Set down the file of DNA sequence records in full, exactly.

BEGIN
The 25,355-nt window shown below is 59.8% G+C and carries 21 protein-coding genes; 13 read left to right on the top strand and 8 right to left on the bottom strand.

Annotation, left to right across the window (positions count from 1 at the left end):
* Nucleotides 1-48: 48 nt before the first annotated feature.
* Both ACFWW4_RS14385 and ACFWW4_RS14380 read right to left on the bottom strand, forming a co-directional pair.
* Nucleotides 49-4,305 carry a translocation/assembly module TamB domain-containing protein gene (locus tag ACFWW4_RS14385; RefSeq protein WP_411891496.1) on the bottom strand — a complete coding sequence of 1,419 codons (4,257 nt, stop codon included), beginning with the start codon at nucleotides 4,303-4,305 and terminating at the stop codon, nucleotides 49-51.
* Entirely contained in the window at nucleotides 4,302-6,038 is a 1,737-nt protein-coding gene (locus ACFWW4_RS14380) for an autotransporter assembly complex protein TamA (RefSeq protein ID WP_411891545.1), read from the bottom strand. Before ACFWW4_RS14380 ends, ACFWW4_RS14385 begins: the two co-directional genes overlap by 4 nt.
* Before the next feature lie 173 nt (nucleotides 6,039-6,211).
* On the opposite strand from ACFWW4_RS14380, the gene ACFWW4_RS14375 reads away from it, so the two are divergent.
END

The 25,355-nt window shown below is 59.8% G+C and carries 21 protein-coding genes; 13 read left to right on the top strand and 8 right to left on the bottom strand.

Annotation, left to right across the window (positions count from 1 at the left end):
* Nucleotides 1-48: 48 nt before the first annotated feature.
* Both ACFWW4_RS14385 and ACFWW4_RS14380 read right to left on the bottom strand, forming a co-directional pair.
* Nucleotides 49-4,305 carry a translocation/assembly module TamB domain-containing protein gene (locus tag ACFWW4_RS14385; RefSeq protein WP_411891496.1) on the bottom strand — a complete coding sequence of 1,419 codons (4,257 nt, stop codon included), beginning with the start codon at nucleotides 4,303-4,305 and terminating at the stop codon, nucleotides 49-51.
* Entirely contained in the window at nucleotides 4,302-6,038 is a 1,737-nt protein-coding gene (locus ACFWW4_RS14380) for an autotransporter assembly complex protein TamA (RefSeq protein ID WP_411891545.1), read from the bottom strand. Before ACFWW4_RS14380 ends, ACFWW4_RS14385 begins: the two co-directional genes overlap by 4 nt.
* Before the next feature lie 173 nt (nucleotides 6,039-6,211).
* On the opposite strand from ACFWW4_RS14380, the gene ACFWW4_RS14375 reads away from it, so the two are divergent.